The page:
We have already warmed the earth by about .8 degrees C and we are starting to see he effects. Scientists agree that we should do whatever we can to stay below 2 degrees.  If we get much above that we could reach a tipping point that would mean mass extinctions and very inhospitable conditions in the last half of this century.

We have the technology, we could choose to support renewable energy, create good jobs in all our communities for our youth and still have a vibrant economy.  We need support from senior levels of government and we must wean ourselves off fossil fuels as energy sources.  This is not rocket science, we can do this.

The Leap Manifesto was developed by leading scientists, intellectuals, authors and public figures in Canada and it lays out a road map for a very different future than the one our youth are guaranteed to face if we continue to do nothing about climate change.  Over 25,000 Canadians have signed it in the first week and it is gaining attention around the world.  It advocates for more equality in our society, less consumption, First Nations rights, quickly shifting financial resources to renewable energy and taking steps to redistribute the wealth being held by a very small minority of our citizens and corporations.  This dead money can be used to create jobs and support low carbon segments of our economy like health care, education renewable energy and local food production.

The Cowichan valley is already a leader in installation of solar panels.  A new “newspaper” in our community recently competed a five part hatchet job on solar energy and after all that copy they concluded that we should just plant trees instead.  Their main argument was that there is no financial gain or quick payback from solar installations.  They all but ignored the return on investment delivered by decreased hydro bills, improved property values and the benefits of a distributed grid that does not rely on fragile infrastructure to keep the lights on.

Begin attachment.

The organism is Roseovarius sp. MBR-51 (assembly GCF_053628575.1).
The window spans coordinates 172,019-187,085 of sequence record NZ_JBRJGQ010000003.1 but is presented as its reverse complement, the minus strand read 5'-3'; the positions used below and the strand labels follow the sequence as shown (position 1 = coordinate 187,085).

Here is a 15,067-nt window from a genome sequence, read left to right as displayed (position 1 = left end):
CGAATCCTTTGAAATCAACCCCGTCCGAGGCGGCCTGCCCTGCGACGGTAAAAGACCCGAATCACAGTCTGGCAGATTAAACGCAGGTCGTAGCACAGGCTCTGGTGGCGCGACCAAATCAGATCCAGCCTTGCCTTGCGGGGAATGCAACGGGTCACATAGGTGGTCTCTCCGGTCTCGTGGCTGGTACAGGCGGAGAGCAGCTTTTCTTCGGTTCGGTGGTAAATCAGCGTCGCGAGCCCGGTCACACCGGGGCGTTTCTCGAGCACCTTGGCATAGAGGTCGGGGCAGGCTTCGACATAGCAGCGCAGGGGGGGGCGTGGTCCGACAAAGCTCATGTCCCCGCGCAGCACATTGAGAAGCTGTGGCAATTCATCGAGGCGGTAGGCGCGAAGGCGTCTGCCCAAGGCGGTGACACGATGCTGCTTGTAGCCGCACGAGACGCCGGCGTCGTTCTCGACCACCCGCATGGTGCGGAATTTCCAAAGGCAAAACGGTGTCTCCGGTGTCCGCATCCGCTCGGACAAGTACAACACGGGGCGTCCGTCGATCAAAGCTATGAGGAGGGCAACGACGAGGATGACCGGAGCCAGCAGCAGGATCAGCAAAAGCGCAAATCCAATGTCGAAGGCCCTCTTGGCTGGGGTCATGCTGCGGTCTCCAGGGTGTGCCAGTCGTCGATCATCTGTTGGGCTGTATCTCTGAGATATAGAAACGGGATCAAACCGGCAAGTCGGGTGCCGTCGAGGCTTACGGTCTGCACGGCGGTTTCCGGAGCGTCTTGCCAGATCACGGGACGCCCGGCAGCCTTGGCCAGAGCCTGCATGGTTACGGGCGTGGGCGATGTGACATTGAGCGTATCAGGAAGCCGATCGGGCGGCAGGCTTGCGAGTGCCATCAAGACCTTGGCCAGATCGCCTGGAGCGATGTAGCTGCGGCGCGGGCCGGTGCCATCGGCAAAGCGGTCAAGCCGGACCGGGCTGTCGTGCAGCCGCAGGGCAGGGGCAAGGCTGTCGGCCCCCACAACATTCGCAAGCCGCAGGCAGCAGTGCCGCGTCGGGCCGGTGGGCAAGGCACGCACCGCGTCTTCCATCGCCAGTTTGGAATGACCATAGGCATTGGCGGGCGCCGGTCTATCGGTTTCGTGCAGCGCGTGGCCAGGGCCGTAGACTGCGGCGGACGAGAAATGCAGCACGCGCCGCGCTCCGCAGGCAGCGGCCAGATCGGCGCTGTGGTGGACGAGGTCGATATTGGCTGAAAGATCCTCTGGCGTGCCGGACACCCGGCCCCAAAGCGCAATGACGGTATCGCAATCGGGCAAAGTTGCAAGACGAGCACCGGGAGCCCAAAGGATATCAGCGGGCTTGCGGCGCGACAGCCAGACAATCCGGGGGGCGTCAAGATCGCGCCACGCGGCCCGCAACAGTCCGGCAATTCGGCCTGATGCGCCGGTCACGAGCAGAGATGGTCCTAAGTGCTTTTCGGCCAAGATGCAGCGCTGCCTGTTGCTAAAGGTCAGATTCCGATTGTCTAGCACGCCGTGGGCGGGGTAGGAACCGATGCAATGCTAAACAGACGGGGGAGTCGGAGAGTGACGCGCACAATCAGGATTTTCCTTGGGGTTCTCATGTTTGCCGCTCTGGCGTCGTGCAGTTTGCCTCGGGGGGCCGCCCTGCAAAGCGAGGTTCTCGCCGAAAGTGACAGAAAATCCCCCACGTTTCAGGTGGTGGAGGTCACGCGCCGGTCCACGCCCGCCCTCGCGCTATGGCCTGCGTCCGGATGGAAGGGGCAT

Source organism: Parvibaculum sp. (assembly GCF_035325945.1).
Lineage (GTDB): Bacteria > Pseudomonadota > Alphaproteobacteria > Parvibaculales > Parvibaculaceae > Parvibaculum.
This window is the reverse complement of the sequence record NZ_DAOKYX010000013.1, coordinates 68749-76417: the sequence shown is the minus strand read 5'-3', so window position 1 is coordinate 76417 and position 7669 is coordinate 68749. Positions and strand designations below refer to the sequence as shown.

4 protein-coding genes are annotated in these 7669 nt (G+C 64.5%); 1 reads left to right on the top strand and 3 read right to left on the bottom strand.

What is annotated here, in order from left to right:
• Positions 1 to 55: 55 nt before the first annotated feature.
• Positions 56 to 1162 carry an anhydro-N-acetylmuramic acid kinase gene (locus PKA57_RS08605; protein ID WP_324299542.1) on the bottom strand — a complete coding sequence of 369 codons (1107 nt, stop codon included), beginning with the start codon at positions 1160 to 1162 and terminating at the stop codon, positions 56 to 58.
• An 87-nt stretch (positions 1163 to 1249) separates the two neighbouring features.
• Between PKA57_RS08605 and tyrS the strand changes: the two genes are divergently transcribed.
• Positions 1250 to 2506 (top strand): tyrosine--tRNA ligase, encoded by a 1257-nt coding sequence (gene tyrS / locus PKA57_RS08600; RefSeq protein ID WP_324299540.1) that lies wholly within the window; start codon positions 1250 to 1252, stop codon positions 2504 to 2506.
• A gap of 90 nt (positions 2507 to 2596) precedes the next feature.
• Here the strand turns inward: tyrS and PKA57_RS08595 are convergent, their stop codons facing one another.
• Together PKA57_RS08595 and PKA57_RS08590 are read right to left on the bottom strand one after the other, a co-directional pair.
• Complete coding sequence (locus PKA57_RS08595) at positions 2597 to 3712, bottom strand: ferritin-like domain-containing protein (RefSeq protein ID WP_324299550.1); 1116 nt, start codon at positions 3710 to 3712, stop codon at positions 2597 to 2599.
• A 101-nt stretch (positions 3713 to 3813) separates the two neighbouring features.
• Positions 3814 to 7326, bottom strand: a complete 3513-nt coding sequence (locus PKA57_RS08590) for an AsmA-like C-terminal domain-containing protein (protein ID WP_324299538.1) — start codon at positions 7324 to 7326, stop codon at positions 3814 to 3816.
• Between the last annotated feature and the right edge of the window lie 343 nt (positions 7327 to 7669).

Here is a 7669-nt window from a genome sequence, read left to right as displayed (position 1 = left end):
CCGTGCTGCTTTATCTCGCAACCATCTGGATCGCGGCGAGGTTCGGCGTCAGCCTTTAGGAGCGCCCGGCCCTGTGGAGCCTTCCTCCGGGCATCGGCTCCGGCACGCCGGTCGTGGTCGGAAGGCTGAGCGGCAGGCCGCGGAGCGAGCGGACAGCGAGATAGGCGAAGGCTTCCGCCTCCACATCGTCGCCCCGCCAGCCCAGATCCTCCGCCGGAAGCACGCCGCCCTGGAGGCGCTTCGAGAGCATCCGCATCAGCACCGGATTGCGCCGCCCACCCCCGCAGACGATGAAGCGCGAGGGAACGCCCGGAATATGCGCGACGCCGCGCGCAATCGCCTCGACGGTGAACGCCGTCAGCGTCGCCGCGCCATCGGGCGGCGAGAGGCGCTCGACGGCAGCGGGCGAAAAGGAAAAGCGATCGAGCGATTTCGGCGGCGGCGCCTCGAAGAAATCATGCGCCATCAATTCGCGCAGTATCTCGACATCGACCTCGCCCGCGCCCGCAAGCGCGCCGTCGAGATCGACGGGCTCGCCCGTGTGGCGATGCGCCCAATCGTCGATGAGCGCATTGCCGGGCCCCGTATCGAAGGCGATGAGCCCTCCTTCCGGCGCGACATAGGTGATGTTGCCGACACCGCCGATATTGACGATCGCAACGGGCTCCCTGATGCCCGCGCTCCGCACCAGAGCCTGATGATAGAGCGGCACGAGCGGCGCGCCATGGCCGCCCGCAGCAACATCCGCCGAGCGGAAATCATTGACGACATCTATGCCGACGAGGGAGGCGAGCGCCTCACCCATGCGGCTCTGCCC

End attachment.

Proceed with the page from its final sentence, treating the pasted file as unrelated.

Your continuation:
This is typical of short sighted thinking.  It is a kind of mindset that focuses on immediate wealth accumulation and reliance on big far away corporations to do the work.

Our youth are crying out loudly that they too can do the work.  They are smart, energetic and motivated.  They have the most to gain in a new, sustainable economy.  They need support and training and they can do the rest.  We do have time to make the shift and secure a bright and sustainable future for all of us.  We just need the political will. 

We will all have the opportunity to start things off in a new direction on October 19th.  This is arguably the most important election in our history.  The decisions we make in the next few years will determine the quality of life for those born in this century.  They will live with the consequences but none of them can vote.

As we saw this summer, nobody knows for sure what the future has in store.  Just when it looked hopeless the situation turned for the better.  The same thing can happen for our country and our world.  Think of it as our Battle of Britain, time to shine, we can do this.